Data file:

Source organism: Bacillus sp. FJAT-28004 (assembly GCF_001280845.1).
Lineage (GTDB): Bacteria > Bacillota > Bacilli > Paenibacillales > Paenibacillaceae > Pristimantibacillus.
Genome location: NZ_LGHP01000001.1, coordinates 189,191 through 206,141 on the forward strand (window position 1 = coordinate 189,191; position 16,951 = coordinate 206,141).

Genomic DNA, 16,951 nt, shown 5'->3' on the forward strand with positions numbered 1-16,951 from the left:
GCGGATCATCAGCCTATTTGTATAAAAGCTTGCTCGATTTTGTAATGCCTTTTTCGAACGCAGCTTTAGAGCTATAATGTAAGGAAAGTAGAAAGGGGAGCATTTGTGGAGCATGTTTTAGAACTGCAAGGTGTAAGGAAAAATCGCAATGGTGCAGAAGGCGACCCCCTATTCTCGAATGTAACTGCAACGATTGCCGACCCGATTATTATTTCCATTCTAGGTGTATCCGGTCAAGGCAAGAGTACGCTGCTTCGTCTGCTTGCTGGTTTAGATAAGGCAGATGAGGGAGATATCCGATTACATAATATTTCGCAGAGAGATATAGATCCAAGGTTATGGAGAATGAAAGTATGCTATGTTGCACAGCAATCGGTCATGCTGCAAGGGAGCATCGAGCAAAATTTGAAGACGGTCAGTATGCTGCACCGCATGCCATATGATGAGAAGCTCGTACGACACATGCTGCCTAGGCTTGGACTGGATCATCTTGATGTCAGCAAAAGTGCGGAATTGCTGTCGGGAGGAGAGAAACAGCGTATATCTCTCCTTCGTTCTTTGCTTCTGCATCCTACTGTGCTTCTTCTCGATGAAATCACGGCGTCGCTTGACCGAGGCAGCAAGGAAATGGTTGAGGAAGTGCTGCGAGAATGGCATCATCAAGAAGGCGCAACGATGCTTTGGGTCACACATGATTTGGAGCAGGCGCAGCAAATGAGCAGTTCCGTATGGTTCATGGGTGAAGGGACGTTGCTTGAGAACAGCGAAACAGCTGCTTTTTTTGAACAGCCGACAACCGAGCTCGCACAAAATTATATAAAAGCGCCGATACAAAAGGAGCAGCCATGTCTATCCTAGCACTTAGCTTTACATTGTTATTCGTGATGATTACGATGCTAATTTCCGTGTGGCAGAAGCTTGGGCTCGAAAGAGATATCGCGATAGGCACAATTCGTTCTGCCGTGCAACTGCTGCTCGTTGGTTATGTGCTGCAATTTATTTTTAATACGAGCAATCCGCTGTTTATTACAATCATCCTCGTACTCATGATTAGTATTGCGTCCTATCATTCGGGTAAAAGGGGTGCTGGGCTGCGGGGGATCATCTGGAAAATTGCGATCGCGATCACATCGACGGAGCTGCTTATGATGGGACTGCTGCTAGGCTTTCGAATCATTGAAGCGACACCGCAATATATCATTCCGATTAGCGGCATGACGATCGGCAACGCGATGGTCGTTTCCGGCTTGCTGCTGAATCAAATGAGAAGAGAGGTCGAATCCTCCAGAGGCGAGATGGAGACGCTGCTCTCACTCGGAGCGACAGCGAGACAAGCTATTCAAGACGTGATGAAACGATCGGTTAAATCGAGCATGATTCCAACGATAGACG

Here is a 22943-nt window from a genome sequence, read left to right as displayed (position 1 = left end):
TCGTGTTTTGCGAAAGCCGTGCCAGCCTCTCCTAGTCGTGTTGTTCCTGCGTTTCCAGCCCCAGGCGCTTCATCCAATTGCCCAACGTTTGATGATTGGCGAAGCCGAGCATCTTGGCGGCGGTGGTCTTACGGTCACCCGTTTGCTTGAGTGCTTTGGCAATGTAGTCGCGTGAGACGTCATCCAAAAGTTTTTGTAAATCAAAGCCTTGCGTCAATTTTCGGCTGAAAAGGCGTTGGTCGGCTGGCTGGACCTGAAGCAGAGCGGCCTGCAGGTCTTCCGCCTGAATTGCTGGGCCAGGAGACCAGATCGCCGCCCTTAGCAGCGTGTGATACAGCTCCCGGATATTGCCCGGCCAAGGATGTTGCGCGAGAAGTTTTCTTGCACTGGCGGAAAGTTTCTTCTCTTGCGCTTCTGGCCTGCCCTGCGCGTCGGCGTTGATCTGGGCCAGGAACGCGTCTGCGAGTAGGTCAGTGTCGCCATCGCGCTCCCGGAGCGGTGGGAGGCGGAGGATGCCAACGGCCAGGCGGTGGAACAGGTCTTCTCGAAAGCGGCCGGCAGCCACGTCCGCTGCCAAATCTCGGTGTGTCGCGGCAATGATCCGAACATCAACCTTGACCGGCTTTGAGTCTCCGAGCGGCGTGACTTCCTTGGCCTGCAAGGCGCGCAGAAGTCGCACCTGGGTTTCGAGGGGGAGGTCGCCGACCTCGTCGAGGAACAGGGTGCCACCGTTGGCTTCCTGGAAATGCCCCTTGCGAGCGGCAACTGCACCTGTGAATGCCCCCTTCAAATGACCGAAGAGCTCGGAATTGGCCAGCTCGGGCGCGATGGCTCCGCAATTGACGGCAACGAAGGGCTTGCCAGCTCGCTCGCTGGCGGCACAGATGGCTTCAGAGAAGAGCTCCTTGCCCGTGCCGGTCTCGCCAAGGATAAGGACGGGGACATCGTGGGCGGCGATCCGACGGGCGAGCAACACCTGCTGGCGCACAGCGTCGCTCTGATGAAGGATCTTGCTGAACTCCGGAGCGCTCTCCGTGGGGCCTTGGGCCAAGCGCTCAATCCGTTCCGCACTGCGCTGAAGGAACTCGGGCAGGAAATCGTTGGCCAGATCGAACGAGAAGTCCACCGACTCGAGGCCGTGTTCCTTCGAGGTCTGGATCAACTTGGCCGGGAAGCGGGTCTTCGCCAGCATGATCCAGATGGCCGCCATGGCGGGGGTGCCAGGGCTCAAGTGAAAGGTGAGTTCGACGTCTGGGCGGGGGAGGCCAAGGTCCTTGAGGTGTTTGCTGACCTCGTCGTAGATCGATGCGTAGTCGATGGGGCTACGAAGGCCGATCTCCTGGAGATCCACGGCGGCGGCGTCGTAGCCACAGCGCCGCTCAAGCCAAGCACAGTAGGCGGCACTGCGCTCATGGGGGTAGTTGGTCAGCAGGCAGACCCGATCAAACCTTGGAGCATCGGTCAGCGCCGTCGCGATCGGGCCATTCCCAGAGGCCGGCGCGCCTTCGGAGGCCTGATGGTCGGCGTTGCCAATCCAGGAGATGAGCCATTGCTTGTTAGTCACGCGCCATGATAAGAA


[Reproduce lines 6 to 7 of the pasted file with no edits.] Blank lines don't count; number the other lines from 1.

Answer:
Here is a 22943-nt window from a genome sequence, read left to right as displayed (position 1 = left end):
TCGTGTTTTGCGAAAGCCGTGCCAGCCTCTCCTAGTCGTGTTGTTCCTGCGTTTCCAGCCCCAGGCGCTTCATCCAATTGCCCAACGTTTGATGATTGGCGAAGCCGAGCATCTTGGCGGCGGTGGTCTTACGGTCACCCGTTTGCTTGAGTGCTTTGGCAATGTAGTCGCGTGAGACGTCATCCAAAAGTTTTTGTAAATCAAAGCCTTGCGTCAATTTTCGGCTGAAAAGGCGTTGGTCGGCTGGCTGGACCTGAAGCAGAGCGGCCTGCAGGTCTTCCGCCTGAATTGCTGGGCCAGGAGACCAGATCGCCGCCCTTAGCAGCGTGTGATACAGCTCCCGGATATTGCCCGGCCAAGGATGTTGCGCGAGAAGTTTTCTTGCACTGGCGGAAAGTTTCTTCTCTTGCGCTTCTGGCCTGCCCTGCGCGTCGGCGTTGATCTGGGCCAGGAACGCGTCTGCGAGTAGGTCAGTGTCGCCATCGCGCTCCCGGAGCGGTGGGAGGCGGAGGATGCCAACGGCCAGGCGGTGGAACAGGTCTTCTCGAAAGCGGCCGGCAGCCACGTCCGCTGCCAAATCTCGGTGTGTCGCGGCAATGATCCGAACATCAACCTTGACCGGCTTTGAGTCTCCGAGCGGCGTGACTTCCTTGGCCTGCAAGGCGCGCAGAAGTCGCACCTGGGTTTCGAGGGGGAGGTCGCCGACCTCGTCGAGGAACAGGGTGCCACCGTTGGCTTCCTGGAAATGCCCCTTGCGAGCGGCAACTGCACCTGTGAATGCCCCCTTCAAATGACCGAAGAGCTCGGAATTGGCCAGCTCGGGCGCGATGGCTCCGCAATTGACGGCAACGAAGGGCTTGCCAGCTCGCTCGCTGGCGGCACAGATGGCTTCAGAGAAGAGCTCCTTGCCCGTGCCGGTCTCGCCAAGGATAAGGACGGGGACATCGTGGGCGGCGATCCGACGGGCGAGCAACACCTGCTGGCGCACAGCGTCGCTCTGATGAAGGATCTTGCTGAACTCCGGAGCGCTCTCCGTGGGGCCTTGGGCCAAGCGCTCAATCCGTTCCGCACTGCGCTGAAGGAACTCGGGCAGGAAATCGTTGGCCAGATCGAACGAGAAGTCCACCGACTCGAGGCCGTGTTCCTTCGAGGTCTGGATCAACTTGGCCGGGAAGCGGGTCTTCGCCAGCATGATCCAGATGGCCGCCATGGCGGGGGTGCCAGGGCTCAAGTGAAAGGTGAGTTCGACGTCTGGGCGGGGGAGGCCAAGGTCCTTGAGGTGTTTGCTGACCTCGTCGTAGATCGATGCGTAGTCGATGGGGCTACGAAGGCCGATCTCCTGGAGATCCACGGCGGCGGCGTCGTAGCCACAGCGCCGCTCAAGCCAAGCACAGTAGGCGGCACTGCGCTCATGGGGGTAGTTGGTCAGCAGGCAGACCCGATCAAACCTTGGAGCATCGGTCAGCGCCGTCGCGATCGGGCCATTCCCAGAGGCCGGCGCGCCTTCGGAGGCCTGATGGTCGGCGTTGCCAATCCAGGAGATGAGCCATTGCTTGTTAGTCACGCGCCATGATAAGAA